Experts aren’t sure if any change in climate will increase the number of hurricane storms. However, it is more likely that higher ocean temperatures and greater sea levels will increase their intensity and impact. If there is no action taken to improve the resilience of coastal and inland areas, stronger hurricanes will cause more deaths and more damage.
There are many climate-related factors that can affect hurricanes:
Warmer Sea Surface Temperatures:
Tropical storm winds could become stronger and potentially cause more damage to landfall. NOAA suggests an increase with hurricane wind speeds rising by as much as 10 percent, Category 4 and 5 hurricanes are likely to happen. The warmer sea temperatures are making hurricanes stronger. A 2 degree Celsius scenario will see 10-15 percent more rainfall from cyclones.
Sea Level Rise:
A continuous rise in sea level will likely make future storms more destructive. Sea level is predicted to rise by 5% globally. Areas affected by hurricanes are shifting poleward. This could be due to rising global average temperatures. Changes in tropical storm patterns (a shift northwards in the Atlantic) could pose a greater risk to property and lives. However, more research is needed to better understand how these patterns may change.
How Hurricanes Pose a Threat:
Climate change is increasing the risk of hurricanes and threatening the coast. Although there have been severe storms in the past, it is not unusual to see them now. Recent history shows the increasing cost of hurricanes. In 2017 and 2018, four of the 10 most expensive hurricanes in America were recorded. Hurricane Katrina (2005), which cost $168 billion (2020 dollars), remains the most costly hurricane ever recorded.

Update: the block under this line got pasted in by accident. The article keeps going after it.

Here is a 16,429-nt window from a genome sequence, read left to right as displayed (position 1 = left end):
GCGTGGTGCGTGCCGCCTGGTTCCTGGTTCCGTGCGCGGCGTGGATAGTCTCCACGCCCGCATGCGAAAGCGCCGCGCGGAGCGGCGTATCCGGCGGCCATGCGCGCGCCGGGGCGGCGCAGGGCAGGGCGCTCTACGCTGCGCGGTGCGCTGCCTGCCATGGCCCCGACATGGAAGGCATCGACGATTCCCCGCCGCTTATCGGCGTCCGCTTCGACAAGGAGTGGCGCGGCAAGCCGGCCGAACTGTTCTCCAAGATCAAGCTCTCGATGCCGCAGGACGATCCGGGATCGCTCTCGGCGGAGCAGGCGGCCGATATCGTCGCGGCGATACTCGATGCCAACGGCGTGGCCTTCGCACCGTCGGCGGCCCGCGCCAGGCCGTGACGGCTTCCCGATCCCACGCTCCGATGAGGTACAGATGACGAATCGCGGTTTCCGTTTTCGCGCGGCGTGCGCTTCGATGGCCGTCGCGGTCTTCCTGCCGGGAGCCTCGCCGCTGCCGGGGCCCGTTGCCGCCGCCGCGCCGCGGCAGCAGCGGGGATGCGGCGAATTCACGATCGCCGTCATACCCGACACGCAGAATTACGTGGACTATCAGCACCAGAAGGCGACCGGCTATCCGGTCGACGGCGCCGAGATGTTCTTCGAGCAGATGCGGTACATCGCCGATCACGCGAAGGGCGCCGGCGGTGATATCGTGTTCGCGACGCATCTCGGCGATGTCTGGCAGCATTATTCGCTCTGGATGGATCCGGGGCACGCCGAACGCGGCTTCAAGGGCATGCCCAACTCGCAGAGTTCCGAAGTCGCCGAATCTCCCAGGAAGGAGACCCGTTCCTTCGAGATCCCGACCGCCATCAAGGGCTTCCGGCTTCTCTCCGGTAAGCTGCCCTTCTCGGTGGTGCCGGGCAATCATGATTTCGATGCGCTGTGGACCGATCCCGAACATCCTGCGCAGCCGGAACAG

The hurricane season in 2017 has broken many records, costing around $300 billion (2020 dollars). Increasing development in coastal areas is a key driver for the rising cost of hurricanes.
Hurricanes can cause damage to buildings and infrastructure. They also threaten water systems, energy systems, transport, and flood management systems.
Water supply and power system disruptions can lead to waterborne illness, mosquito-borne diseases, and hospital closures.
How To Build Resilience:
One way to decrease future storms is to reduce greenhouse gas emissions. You can also help communities to increase their resilience to hurricanes by:
- Protecting the coast’s wetlands, dunes and reefs is essential to absorb storm surges, as well as ensure that development and building do not happen in danger.
- Rebuilding beaches and improving infrastructure that provides coastal protection such as seawalls.
- Flood damage can be reduced by elevating flood-prone buildings
- Encourage residents living in areas with low hurricane risk to buy flood insurance.
- Designing structures that are resilient to flying debris and high winds.
- You can prepare for a storm’s arrival immediately by board windows and clearing any potential flying debris.
If you are looking for expert assistance in your Hurricane Damage Insurance claim, then you can contact the team of ClaimsPro USA.